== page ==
Koh Lanta: Getting There and Getting Around
Travel And Local Information Guide0
Getting to Koh Lanta is fairly easy no matter what time of year, with transport options by land and sea. Located about 60 kilometres south of Krabi Town, Koh Lanta actually consists of two islands, Koh Lanta Noi and Koh Lanta Yai, but all accommodation is based on the latter (translated as Big Lanta Island).
If you are travelling from Bangkok, you have to get to Phuket or Krabi first, before to continue your trip to Koh Lanta. Transfer services from the airport and main bus station of these two towns are at hand to take you to the ferry pier. See below further information about how to get to Koh Lanta from Phuket or Krabi Airport.Read More
Getting to Koh Lanta from Krabi by Car
Some island hopping is required to get to Koh Lanta Yai by car as you need to pass by Koh Lanta Noi first. The car ferries from the mainland to Koh Lanta Noi run continuously throughout the day from 06:00 to 22:00 (from 07:00 to 20:30 in low season) and it takes about 20-30 minutes to cross the channel.
Once arrived on Koh Lanta Noi, you’ll need to cross the island to reach the modern bridge that links the two Lanta islands. Crossing Lanta Noi and the bridge takes less than 20 minutes. The bridge connects near to Baan Saladan, the capital town in the north of Koh Lanta Yai.
Getting to Koh Lanta from Krabi by Boat
During high season – from November to April, a passenger ferry from Krabi’s Klong Jilat Pier, located approximately 3 km (10 minutes) from Krabi Town, runs twice daily at 11:30 and 14:30, and has links to Railay Bay and Koh Jum via a long-tail boat connection. It takes about two hours, costs between 350 and 480 baht, and arrives in the main town of Baan Saladan in Koh Lanta. If you buy your ticket from your hotel or a tour operator it will usually include a transfer to the pier.
Throughout the year, there is an hourly minibus service from Krabi Bus Station to Koh Lanta. These buses are air-conditioned but usually busy, cheap (about 200 baht) and take between two-three hours. Express transfers by minibus and speedboat are also available at Krabi Airport. They cost between 2,000 and 2,500 baht, and are the fastest way for you to get to Koh Lanta when coming by plane.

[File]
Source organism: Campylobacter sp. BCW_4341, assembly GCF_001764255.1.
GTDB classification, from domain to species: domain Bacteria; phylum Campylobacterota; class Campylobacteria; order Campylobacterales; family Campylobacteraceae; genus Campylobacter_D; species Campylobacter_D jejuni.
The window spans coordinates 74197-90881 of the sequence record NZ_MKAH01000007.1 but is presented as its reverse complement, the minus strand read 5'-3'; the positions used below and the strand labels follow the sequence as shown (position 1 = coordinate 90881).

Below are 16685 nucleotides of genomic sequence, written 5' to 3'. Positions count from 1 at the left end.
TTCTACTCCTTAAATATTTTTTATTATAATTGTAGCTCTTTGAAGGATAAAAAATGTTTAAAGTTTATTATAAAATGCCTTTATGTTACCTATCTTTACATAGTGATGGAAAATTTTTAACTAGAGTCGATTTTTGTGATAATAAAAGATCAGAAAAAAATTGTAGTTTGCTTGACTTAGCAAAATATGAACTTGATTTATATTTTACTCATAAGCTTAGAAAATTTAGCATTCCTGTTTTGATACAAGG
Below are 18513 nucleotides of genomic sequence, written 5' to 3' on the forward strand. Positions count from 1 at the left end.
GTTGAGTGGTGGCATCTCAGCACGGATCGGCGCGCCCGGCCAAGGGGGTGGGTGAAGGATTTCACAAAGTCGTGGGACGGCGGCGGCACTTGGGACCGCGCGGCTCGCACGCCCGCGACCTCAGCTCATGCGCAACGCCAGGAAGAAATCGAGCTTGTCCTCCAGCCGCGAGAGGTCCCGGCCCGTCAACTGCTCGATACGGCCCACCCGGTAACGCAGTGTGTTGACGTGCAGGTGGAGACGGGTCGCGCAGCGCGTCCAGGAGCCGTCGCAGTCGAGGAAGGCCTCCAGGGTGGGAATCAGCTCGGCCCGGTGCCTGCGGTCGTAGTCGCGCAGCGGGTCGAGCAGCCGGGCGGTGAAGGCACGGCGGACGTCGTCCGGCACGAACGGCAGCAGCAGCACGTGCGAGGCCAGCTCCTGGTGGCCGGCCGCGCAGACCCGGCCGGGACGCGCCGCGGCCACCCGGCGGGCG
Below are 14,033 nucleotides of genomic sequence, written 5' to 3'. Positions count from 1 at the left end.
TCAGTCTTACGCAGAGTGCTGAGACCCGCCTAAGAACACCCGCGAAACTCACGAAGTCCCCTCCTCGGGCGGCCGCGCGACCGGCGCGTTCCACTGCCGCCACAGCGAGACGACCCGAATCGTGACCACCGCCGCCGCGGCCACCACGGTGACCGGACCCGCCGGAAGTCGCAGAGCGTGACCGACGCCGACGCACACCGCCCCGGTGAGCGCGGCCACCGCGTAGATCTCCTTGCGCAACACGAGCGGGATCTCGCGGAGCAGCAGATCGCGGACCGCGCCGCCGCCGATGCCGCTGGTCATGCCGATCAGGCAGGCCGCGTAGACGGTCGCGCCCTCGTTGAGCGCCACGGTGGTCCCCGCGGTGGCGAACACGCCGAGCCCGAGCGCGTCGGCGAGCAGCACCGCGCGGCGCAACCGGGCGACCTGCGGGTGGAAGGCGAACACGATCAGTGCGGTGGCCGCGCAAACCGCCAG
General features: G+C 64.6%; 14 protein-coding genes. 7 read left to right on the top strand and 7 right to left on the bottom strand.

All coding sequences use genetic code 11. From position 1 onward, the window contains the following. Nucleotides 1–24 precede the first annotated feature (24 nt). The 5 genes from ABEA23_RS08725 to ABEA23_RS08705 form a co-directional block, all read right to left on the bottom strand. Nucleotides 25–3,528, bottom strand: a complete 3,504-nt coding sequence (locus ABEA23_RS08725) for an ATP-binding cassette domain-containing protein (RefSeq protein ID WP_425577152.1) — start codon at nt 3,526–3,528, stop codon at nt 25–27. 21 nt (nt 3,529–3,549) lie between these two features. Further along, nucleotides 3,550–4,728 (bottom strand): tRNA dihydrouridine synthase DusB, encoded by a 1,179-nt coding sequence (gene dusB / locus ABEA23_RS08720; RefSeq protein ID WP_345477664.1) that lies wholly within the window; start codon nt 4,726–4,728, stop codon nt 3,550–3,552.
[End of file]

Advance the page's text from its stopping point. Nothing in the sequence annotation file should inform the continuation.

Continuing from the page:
Getting to Koh Lanta from Phuket & Phi Phi by Boat
Passenger ferries run from Phuket’s Rassada Pier from October through to the end of June (depending on the weather) and take about 3½ hours. The ferry stops at Koh Phi Phi Don where you either cross directly onto the boat to Koh Lanta or there is a short wait on Phi Phi for about 30 minutes. The ferry runs twice a day and costs about 800 baht (400 baht from Phi Phi) and docks into the main town of Baan Saladan.
Most hotels and tour operators will organise a transfer to the pier in Phuket for a small additional fee. By road, Pink Buses (they are actually white with pink writing) run from Phuket Town to Koh Lanta throughout the day and take about four-five hours. All the buses are air conditioned and very cheap (about 400 baht) and can be booked at any tour operator.
Getting to Koh Lanta from Trang
Regular minibuses depart every hour for Koh Lanta from Trang Town between 09:30 and 16:30 every day. The journey takes about 2.5 hours in an air-conditioned minibus. During high season there are additional buses and you can book a seat either at the stop itself, your local tour agency or your hotel.
From Trang’s Haad Yao Pier, you can also get a direct ferry to Baan Saladan on Koh Lanta Yai. The ferry leaves at 13:00, arrives at 15:30, and cost 850 baht per adult (above 11 years old).
Getting Around Koh Lanta
Once on Koh Lanta Yai, there is a small network of roads covering the majority of the island. Two main roads run the length of the east and west coasts and are interconnected by four smaller roads. Roads are, most of time, properly paved and safe. Motorbikes are easy and cheap (about 200 baht per day) to hire on the island, whilst a smaller number of jeeps are rented out.
Taxis are plentiful on Koh Lanta. With ‘samloh’ (‘three wheels’ in Thai, motorbikes with a sidecar) and ‘songthaew’ (‘two rows’ in Thai, pick-up trucks with two bench seats fixed along either side of the back of the truck) being cheap and ideal for travelling around the island. Taxi prices are displayed at taxi points so check the price you are quoted.Rate This Place: ( votes)